Labour Supply, Health and Caring - Evidence from the UK
AbstractThis paper investigates the impact of own-health,and that of others, on individual labour supply. We estimate a model of hours of caring and hours of work using a large micro dataset of UK households. We find that own ill health has a negative effect on wages for men but not women; being a carer has a negative effect on wages for women but not men; and that unobservables associated with caring are positively correlated with wages for men but not for women. We also find that own ill health has a strong negative effect on the labour supply of both men and women and a negative effect on their supply of caring. We also find that hours caring are responsive to wages for women.
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Bibliographic InfoPaper provided by School Of Economics, University College Dublin in its series Working Papers with number 199928.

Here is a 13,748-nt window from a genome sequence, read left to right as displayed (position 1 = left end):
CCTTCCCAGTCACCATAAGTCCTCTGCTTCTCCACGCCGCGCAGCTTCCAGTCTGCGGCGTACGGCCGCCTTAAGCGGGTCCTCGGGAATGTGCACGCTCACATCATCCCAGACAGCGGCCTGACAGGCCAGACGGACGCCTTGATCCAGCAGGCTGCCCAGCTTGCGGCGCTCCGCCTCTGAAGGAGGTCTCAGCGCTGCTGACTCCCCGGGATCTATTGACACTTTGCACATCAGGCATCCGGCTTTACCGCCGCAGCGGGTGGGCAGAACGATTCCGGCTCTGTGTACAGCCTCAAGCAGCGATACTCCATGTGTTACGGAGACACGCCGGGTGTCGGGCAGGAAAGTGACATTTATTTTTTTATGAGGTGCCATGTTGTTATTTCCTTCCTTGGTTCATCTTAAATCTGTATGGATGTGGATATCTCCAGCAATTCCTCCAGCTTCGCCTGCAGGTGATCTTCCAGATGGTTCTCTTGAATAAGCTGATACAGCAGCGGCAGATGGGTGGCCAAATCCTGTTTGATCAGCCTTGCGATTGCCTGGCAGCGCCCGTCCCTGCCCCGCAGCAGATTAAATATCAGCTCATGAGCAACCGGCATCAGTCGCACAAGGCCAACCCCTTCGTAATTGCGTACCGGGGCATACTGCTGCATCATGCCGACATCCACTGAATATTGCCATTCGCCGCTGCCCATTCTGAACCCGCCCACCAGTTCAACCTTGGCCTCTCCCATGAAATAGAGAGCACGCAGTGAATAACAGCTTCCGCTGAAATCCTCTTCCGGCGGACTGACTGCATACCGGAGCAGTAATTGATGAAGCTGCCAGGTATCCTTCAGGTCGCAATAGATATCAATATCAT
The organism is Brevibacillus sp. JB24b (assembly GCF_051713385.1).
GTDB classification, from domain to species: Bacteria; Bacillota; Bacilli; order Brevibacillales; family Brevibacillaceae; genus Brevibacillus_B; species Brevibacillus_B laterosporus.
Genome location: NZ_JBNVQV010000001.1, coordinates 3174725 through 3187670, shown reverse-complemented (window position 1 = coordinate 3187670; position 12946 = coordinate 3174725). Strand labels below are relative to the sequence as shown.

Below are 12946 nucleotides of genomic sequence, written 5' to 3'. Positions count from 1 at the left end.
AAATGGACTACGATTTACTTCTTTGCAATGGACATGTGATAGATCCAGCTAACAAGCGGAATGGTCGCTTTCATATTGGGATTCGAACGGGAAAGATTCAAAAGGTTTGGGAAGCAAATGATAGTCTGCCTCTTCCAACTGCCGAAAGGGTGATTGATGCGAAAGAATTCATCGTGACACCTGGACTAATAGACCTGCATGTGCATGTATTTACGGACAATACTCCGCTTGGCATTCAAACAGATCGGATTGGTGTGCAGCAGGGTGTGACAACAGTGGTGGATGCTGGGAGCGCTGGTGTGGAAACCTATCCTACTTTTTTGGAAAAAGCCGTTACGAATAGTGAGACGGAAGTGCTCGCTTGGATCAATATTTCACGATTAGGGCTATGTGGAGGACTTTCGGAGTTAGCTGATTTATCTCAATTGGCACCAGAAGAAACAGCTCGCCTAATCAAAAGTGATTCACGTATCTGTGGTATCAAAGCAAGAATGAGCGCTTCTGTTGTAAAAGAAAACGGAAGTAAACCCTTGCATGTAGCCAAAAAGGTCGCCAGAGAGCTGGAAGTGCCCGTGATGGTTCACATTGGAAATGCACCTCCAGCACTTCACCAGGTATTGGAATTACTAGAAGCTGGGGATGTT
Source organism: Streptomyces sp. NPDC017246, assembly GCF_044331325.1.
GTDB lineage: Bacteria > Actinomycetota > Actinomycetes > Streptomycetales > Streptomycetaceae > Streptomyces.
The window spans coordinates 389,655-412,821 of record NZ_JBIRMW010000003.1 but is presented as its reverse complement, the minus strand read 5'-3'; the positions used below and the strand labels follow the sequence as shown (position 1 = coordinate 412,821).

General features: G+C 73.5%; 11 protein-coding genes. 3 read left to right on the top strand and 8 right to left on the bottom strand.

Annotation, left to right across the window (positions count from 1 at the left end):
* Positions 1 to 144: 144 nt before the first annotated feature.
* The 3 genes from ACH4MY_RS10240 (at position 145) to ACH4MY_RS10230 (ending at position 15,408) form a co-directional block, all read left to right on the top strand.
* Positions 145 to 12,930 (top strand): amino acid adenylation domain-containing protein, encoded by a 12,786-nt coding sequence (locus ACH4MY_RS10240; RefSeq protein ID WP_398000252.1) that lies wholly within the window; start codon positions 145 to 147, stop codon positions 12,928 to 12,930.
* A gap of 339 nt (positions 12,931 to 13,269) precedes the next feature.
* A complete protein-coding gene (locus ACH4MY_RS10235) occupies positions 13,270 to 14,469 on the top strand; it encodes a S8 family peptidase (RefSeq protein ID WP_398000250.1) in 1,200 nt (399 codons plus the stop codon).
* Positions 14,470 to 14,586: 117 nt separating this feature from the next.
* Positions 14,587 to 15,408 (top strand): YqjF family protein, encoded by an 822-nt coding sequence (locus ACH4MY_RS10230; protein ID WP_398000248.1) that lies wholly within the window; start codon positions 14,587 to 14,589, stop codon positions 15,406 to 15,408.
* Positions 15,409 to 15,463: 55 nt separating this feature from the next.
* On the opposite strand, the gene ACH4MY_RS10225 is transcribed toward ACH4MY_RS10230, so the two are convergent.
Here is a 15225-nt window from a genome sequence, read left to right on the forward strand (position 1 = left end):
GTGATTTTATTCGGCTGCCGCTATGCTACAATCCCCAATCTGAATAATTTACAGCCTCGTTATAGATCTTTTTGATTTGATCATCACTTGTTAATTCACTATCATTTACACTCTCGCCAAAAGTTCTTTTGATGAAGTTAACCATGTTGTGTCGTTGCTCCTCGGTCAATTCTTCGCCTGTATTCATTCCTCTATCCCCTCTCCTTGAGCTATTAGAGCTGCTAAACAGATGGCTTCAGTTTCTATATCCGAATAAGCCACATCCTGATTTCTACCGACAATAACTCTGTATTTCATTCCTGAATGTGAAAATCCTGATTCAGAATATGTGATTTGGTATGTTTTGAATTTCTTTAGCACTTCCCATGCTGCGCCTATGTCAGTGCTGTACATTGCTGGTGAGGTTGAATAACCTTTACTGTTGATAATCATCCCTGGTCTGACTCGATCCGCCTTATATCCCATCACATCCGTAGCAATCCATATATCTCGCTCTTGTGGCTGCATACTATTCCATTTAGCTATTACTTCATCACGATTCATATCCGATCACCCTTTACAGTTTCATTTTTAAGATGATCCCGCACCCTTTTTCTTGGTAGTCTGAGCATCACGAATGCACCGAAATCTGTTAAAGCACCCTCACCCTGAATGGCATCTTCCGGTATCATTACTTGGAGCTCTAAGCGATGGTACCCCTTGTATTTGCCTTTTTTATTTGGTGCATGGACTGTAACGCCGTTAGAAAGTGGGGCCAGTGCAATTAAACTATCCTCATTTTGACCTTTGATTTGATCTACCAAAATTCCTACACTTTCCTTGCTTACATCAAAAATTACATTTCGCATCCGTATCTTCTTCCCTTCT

Length: 40 pages
Date of creation: 19 Nov 1999
Date of revision:
Labour supply; health; disability;
Other versions of this item:
- Madden, D. & Walker, I., 1999. "Labour Supply, Health and Caring: Evidence from the UK," Papers 99/28, College Dublin, Department of Political Economy-.
- I12 - Health, Education, and Welfare - - Health - - - Health Production
- J22 - Labor and Demographic Economics - - Demand and Supply of Labor - - - Time Allocation and Labor Supply
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